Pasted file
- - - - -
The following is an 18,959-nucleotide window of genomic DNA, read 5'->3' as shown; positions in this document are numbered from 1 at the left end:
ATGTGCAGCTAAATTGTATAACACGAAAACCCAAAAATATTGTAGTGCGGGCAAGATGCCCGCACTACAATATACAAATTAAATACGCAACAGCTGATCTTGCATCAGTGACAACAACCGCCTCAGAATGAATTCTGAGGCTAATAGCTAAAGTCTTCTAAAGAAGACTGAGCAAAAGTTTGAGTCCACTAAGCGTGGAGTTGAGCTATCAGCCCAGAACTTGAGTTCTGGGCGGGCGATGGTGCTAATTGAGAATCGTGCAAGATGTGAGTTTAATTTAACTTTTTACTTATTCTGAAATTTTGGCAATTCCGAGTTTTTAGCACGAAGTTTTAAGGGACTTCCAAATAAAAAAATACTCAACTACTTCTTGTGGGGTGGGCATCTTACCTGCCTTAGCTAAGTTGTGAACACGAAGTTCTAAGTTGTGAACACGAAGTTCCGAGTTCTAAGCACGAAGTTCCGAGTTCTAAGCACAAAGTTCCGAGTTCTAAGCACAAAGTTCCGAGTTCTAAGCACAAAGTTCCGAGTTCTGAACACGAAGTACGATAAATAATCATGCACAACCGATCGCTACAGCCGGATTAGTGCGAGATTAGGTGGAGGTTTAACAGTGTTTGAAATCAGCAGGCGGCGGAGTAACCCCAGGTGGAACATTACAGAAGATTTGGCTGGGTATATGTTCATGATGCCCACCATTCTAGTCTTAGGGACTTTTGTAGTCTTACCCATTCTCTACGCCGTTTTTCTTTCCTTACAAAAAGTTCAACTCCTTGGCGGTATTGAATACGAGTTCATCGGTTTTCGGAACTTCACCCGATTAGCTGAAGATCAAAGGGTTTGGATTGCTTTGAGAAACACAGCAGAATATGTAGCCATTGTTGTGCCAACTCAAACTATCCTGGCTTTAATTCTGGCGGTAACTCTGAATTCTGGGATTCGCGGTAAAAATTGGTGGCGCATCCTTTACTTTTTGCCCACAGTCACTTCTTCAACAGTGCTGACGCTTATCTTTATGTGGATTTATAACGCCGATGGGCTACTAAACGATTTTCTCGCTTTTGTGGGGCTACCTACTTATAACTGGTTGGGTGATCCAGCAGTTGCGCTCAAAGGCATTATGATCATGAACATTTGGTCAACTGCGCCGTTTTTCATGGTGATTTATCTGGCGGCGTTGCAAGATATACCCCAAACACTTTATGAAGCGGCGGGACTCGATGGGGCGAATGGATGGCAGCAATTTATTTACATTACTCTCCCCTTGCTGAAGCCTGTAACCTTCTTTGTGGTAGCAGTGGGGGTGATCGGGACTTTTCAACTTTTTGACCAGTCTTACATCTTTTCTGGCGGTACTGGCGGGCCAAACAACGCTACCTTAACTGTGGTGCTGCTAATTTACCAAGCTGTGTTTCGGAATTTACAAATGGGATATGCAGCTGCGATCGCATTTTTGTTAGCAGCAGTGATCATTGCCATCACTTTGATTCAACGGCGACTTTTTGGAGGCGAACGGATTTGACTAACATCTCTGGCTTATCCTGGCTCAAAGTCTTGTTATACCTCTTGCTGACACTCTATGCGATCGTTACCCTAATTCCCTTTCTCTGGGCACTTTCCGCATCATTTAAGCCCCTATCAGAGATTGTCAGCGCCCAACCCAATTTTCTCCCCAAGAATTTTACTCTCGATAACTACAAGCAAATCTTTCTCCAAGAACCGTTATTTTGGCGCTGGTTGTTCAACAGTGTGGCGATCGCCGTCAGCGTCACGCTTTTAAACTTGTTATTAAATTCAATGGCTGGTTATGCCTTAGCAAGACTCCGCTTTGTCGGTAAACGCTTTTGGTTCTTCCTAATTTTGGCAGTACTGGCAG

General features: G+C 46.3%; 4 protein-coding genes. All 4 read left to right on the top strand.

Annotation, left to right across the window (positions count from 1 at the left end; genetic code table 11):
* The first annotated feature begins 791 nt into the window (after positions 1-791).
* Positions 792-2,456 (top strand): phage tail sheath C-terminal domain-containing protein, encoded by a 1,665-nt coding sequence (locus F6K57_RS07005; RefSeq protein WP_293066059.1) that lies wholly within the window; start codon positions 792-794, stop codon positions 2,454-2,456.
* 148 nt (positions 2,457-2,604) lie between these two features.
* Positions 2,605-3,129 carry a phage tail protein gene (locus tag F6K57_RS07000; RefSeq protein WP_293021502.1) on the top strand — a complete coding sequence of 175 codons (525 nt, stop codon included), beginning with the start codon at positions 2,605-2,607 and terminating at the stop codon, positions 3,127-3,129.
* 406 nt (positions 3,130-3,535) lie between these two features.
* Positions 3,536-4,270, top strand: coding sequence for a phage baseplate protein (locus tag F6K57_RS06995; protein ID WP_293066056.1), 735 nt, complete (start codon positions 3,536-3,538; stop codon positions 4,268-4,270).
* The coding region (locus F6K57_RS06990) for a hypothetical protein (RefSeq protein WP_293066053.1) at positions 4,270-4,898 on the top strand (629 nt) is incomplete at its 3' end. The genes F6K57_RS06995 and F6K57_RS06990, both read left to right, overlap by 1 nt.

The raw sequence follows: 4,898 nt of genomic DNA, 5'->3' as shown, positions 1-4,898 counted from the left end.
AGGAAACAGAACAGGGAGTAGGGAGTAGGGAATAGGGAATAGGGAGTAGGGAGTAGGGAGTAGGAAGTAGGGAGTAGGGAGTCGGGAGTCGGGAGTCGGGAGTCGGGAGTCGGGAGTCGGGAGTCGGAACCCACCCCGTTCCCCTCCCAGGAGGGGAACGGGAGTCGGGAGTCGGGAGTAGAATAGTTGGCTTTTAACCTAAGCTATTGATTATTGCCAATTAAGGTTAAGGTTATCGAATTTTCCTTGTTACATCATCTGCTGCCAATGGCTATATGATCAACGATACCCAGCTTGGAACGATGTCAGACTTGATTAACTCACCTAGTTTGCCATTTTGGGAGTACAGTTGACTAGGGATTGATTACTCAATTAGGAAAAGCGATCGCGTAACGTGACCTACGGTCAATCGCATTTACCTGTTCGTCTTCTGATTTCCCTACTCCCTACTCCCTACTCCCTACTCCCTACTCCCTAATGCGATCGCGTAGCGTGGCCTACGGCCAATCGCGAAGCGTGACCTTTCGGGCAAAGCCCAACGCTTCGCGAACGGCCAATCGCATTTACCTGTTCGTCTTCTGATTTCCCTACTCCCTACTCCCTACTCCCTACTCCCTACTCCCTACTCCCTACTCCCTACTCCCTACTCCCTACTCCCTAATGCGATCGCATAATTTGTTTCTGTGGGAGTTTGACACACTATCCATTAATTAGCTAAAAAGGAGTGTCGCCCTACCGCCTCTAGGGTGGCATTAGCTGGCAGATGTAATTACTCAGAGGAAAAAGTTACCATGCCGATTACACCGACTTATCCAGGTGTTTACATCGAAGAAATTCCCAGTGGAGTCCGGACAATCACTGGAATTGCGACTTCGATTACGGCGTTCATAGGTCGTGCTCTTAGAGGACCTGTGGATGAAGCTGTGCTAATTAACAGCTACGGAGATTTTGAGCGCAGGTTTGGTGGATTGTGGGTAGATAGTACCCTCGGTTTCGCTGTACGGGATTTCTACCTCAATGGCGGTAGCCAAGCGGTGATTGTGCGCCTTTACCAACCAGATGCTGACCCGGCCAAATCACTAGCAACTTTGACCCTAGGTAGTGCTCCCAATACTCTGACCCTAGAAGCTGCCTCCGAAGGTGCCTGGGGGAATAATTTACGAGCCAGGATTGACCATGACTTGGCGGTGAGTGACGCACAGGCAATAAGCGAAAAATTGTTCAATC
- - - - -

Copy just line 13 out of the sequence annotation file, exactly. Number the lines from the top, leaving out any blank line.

AGGAAACAGAACAGGGAGTAGGGAGTAGGGAATAGGGAATAGGGAGTAGGGAGTAGGGAGTAGGAAGTAGGGAGTAGGGAGTCGGGAGTCGGGAGTCGGGAGTCGGGAGTCGGGAGTCGGGAGTCGGAACCCACCCCGTTCCCCTCCCAGGAGGGGAACGGGAGTCGGGAGTCGGGAGTAGAATAGTTGGCTTTTAACCTAAGCTATTGATTATTGCCAATTAAGGTTAAGGTTATCGAATTTTCCTTGTTACATCATCTGCTGCCAATGGCTATATGATCAACGATACCCAGCTTGGAACGATGTCAGACTTGATTAACTCACCTAGTTTGCCATTTTGGGAGTACAGTTGACTAGGGATTGATTACTCAATTAGGAAAAGCGATCGCGTAACGTGACCTACGGTCAATCGCATTTACCTGTTCGTCTTCTGATTTCCCTACTCCCTACTCCCTACTCCCTACTCCCTACTCCCTAATGCGATCGCGTAGCGTGGCCTACGGCCAATCGCGAAGCGTGACCTTTCGGGCAAAGCCCAACGCTTCGCGAACGGCCAATCGCATTTACCTGTTCGTCTTCTGATTTCCCTACTCCCTACTCCCTACTCCCTACTCCCTACTCCCTACTCCCTACTCCCTACTCCCTACTCCCTACTCCCTAATGCGATCGCATAATTTGTTTCTGTGGGAGTTTGACACACTATCCATTAATTAGCTAAAAAGGAGTGTCGCCCTACCGCCTCTAGGGTGGCATTAGCTGGCAGATGTAATTACTCAGAGGAAAAAGTTACCATGCCGATTACACCGACTTATCCAGGTGTTTACATCGAAGAAATTCCCAGTGGAGTCCGGACAATCACTGGAATTGCGACTTCGATTACGGCGTTCATAGGTCGTGCTCTTAGAGGACCTGTGGATGAAGCTGTGCTAATTAACAGCTACGGAGATTTTGAGCGCAGGTTTGGTGGATTGTGGGTAGATAGTACCCTCGGTTTCGCTGTACGGGATTTCTACCTCAATGGCGGTAGCCAAGCGGTGATTGTGCGCCTTTACCAACCAGATGCTGACCCGGCCAAATCACTAGCAACTTTGACCCTAGGTAGTGCTCCCAATACTCTGACCCTAGAAGCTGCCTCCGAAGGTGCCTGGGGGAATAATTTACGAGCCAGGATTGACCATGACTTGGCGGTGAGTGACGCACAGGCAATAAGCGAAAAATTGTTCAATC